In his recent cover story for The Spectator, the Financial Times’ Gideon Rachman talked about how, in the United States, China was
beginning to take on the appearance of a new Cold War-style foe.
Many Americans accuse China of stealing US jobs, of keeping the its currency undervalued, of exporting deflation by selling its products abroad at unfair prices, and of failing to meet its
commitments to the World Trade Organisation. Two months ago, a poll from WSJ/CNBC showed that the majority of Tea Party activists oppose free trade – seeing China as the sole beneficiary of a
free trade policy.
But it is not only the Tea Party that is goading for a US-Chinese clash.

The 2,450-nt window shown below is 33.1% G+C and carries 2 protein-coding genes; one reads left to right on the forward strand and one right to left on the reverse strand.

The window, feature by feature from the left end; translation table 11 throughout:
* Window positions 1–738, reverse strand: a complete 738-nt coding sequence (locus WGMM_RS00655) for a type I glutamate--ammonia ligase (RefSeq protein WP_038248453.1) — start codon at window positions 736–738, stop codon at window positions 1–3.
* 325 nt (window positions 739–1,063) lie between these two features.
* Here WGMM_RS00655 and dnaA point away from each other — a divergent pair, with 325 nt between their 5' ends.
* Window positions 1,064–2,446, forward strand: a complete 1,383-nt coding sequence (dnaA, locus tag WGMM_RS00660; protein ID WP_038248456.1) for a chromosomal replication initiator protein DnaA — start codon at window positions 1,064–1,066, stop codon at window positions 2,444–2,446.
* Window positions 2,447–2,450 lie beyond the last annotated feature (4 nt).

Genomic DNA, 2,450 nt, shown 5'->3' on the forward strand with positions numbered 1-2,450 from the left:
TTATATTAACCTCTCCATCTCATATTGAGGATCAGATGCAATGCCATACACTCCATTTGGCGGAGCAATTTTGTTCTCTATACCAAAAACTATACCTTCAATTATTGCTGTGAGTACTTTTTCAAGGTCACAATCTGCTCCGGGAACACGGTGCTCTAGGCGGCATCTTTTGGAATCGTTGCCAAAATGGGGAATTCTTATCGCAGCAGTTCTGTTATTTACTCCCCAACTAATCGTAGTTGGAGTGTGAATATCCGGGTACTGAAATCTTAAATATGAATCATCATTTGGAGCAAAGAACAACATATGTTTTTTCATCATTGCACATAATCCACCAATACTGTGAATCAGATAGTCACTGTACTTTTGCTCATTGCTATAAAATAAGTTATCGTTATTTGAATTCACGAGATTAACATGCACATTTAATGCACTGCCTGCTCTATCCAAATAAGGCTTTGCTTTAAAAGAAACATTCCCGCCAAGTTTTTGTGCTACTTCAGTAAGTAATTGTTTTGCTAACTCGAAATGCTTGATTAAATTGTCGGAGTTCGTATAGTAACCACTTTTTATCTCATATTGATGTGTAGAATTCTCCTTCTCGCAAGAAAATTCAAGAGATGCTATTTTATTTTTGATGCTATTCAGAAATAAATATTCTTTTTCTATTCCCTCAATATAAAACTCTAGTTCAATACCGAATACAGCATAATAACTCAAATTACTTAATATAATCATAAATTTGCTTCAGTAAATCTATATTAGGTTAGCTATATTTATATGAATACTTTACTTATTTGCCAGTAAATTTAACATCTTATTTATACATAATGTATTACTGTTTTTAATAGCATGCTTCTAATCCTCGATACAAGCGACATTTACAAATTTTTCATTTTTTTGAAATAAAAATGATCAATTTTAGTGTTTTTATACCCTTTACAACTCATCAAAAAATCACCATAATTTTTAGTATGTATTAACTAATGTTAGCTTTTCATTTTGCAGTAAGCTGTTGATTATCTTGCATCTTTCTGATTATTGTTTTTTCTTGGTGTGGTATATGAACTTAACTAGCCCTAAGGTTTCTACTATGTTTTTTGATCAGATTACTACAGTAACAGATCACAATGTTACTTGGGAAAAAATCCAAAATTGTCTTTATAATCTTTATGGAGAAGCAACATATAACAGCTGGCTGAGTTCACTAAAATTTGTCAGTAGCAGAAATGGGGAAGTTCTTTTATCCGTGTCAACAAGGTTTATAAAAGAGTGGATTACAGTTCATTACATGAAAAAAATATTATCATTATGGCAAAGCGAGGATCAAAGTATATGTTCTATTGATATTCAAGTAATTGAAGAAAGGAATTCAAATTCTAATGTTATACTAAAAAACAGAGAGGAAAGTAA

In a comment piece for the New York Times, entitled “Taking on China”, economist Paul Krugman took on the currency
issue. "Diplomacy on China’s currency has gone nowhere, and will continue going nowhere unless backed by the threat of retaliation,” he wrote.
Like the fear of Japan in the 1980s, China’s commercial assertiveness is increasingly being seen with concern in the United States – and it will take more than vague statements, like the one
from the G-20 summit in Seoul, to change that.